Global Affairs monument will offer “space of remembrance and  contemplation”
People & Places

Global Affairs monument will offer “space of remembrance and  contemplation”

It’s often said that Ottawa is a big city with a small-town feel,  but it’s also the capital of a country with a global reach. A new  monument will soon be erected to remind us of that. 

It will be constructed on the west lawn of Green Island, where the Rideau River empties into the Ottawa River. The site is next  to one of the most striking buildings of its era, what was once  the city hall on Sussex Avenue, since given over to the federal  foreign service and now the John G. Diefenbaker Building. 

Rendering by Nicholas Croft and Michaela MacLeod

Designed by artists Michaela MacLeod and Nicholas Croft of Polymetis Studio, in conjunction with James B. Lennox and Associates and GRC Architects, the new monument will commemorate those who have died while on duty with Global Affairs Canada in a way that links their names to the whole planet.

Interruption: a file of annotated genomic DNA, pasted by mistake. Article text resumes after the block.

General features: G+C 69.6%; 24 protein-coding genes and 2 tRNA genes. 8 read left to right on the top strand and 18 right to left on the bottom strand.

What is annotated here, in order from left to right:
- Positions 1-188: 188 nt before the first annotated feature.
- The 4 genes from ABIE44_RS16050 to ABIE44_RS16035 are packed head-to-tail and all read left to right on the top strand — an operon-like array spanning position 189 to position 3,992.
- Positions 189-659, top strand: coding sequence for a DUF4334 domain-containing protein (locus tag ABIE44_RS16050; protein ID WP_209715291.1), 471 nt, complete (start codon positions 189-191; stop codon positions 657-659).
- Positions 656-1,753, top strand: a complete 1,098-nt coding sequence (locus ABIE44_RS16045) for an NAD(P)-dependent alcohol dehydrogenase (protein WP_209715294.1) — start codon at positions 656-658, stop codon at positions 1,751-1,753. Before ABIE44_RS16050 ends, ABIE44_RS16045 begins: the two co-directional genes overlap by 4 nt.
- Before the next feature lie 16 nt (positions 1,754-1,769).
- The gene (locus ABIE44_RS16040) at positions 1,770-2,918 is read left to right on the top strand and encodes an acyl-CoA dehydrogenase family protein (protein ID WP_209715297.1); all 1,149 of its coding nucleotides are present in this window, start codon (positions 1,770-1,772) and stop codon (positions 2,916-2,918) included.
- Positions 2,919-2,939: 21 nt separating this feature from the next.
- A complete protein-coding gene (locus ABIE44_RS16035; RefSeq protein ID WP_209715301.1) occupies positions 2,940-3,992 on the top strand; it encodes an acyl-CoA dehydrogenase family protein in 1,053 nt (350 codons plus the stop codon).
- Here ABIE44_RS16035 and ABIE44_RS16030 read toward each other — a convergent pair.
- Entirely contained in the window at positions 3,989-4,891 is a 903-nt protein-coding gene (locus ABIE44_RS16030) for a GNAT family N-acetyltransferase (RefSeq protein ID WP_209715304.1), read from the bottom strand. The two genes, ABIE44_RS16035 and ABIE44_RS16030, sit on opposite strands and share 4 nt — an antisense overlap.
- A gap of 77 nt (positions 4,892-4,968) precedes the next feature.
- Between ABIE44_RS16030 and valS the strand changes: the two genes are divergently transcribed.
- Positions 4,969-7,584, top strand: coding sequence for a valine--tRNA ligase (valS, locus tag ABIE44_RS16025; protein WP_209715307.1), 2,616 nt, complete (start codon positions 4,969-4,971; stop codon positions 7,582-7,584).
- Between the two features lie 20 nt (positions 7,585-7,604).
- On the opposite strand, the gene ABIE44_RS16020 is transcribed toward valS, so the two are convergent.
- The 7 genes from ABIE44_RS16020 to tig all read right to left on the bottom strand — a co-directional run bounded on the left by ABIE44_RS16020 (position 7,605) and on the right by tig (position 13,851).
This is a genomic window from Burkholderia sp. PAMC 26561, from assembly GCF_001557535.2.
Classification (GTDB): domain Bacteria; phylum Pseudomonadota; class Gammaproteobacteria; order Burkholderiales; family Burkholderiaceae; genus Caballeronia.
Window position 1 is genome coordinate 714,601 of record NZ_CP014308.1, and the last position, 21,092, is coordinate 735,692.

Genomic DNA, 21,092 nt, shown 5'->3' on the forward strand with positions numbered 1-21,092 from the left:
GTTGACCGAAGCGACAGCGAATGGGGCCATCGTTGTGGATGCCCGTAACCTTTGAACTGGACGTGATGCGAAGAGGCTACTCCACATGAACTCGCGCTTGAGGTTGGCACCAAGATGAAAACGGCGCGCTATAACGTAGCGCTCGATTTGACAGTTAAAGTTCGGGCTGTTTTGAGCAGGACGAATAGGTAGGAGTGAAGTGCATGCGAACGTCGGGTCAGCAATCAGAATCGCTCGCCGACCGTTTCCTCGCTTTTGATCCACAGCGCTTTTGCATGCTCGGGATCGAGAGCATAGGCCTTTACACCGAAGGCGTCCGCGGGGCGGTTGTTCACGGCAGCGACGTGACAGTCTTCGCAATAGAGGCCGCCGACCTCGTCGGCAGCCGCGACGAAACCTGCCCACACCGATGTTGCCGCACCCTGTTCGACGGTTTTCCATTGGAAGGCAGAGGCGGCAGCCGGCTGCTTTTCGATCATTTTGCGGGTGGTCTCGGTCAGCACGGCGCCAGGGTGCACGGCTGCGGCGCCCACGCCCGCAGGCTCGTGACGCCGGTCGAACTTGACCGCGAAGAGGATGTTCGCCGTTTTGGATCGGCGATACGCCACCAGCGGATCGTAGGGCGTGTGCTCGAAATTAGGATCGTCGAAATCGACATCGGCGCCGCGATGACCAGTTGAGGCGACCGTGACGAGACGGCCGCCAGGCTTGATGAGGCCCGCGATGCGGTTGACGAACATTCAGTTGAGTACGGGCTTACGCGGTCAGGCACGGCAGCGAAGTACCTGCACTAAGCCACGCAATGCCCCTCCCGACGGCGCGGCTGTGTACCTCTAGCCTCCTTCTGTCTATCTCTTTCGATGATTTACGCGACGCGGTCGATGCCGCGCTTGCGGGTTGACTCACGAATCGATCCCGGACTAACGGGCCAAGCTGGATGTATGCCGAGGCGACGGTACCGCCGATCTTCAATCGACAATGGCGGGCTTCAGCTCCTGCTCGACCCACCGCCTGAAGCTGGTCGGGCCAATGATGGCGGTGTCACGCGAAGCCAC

At the centre of the monument is an analemma, the date  equivalent of a sundial; shaped like an oblong figure eight, it  traces the location of the Sun as the Earth makes its trip  through the solar system. It’s designed so that the name of  each person who has died will be highlighted by the sun at  noon on the date of their death.  

“We explored a monumental expression of a scale visible from  vantage points around the site and across the river,” said MacLeod. The exterior monument will surround a sphere carved out  in the middle, intended as a “space of remembrance and  contemplation” where the names of the dead will be visible. Once built, it will stand as a reminder of a link between the  city and the globe, and the cost of playing a part in our world.